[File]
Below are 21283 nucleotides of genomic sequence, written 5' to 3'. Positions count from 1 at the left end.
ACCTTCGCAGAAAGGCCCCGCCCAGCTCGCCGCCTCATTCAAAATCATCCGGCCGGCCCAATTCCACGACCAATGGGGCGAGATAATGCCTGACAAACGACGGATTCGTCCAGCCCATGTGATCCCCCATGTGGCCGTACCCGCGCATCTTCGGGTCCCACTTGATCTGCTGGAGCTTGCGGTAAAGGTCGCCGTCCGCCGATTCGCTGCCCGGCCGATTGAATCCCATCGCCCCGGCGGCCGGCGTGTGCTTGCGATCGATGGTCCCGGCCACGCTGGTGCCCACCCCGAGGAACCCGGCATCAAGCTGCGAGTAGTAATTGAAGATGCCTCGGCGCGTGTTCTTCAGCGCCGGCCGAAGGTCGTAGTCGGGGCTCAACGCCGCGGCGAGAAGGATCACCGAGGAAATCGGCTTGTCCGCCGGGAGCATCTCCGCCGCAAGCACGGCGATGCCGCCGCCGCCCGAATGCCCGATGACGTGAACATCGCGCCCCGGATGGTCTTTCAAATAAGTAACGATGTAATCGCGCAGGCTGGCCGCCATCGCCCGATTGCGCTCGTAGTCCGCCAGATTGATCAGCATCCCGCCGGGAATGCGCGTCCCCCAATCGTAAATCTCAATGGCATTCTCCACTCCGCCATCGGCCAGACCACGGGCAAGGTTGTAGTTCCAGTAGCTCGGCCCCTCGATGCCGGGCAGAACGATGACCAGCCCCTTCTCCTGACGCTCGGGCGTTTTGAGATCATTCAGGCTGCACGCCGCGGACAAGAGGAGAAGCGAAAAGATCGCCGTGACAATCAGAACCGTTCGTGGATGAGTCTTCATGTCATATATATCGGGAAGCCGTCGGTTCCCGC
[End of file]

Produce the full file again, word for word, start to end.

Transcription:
Below are 21283 nucleotides of genomic sequence, written 5' to 3'. Positions count from 1 at the left end.
ACCTTCGCAGAAAGGCCCCGCCCAGCTCGCCGCCTCATTCAAAATCATCCGGCCGGCCCAATTCCACGACCAATGGGGCGAGATAATGCCTGACAAACGACGGATTCGTCCAGCCCATGTGATCCCCCATGTGGCCGTACCCGCGCATCTTCGGGTCCCACTTGATCTGCTGGAGCTTGCGGTAAAGGTCGCCGTCCGCCGATTCGCTGCCCGGCCGATTGAATCCCATCGCCCCGGCGGCCGGCGTGTGCTTGCGATCGATGGTCCCGGCCACGCTGGTGCCCACCCCGAGGAACCCGGCATCAAGCTGCGAGTAGTAATTGAAGATGCCTCGGCGCGTGTTCTTCAGCGCCGGCCGAAGGTCGTAGTCGGGGCTCAACGCCGCGGCGAGAAGGATCACCGAGGAAATCGGCTTGTCCGCCGGGAGCATCTCCGCCGCAAGCACGGCGATGCCGCCGCCGCCCGAATGCCCGATGACGTGAACATCGCGCCCCGGATGGTCTTTCAAATAAGTAACGATGTAATCGCGCAGGCTGGCCGCCATCGCCCGATTGCGCTCGTAGTCCGCCAGATTGATCAGCATCCCGCCGGGAATGCGCGTCCCCCAATCGTAAATCTCAATGGCATTCTCCACTCCGCCATCGGCCAGACCACGGGCAAGGTTGTAGTTCCAGTAGCTCGGCCCCTCGATGCCGGGCAGAACGATGACCAGCCCCTTCTCCTGACGCTCGGGCGTTTTGAGATCATTCAGGCTGCACGCCGCGGACAAGAGGAGAAGCGAAAAGATCGCCGTGACAATCAGAACCGTTCGTGGATGAGTCTTCATGTCATATATATCGGGAAGCCGTCGGTTCCCGC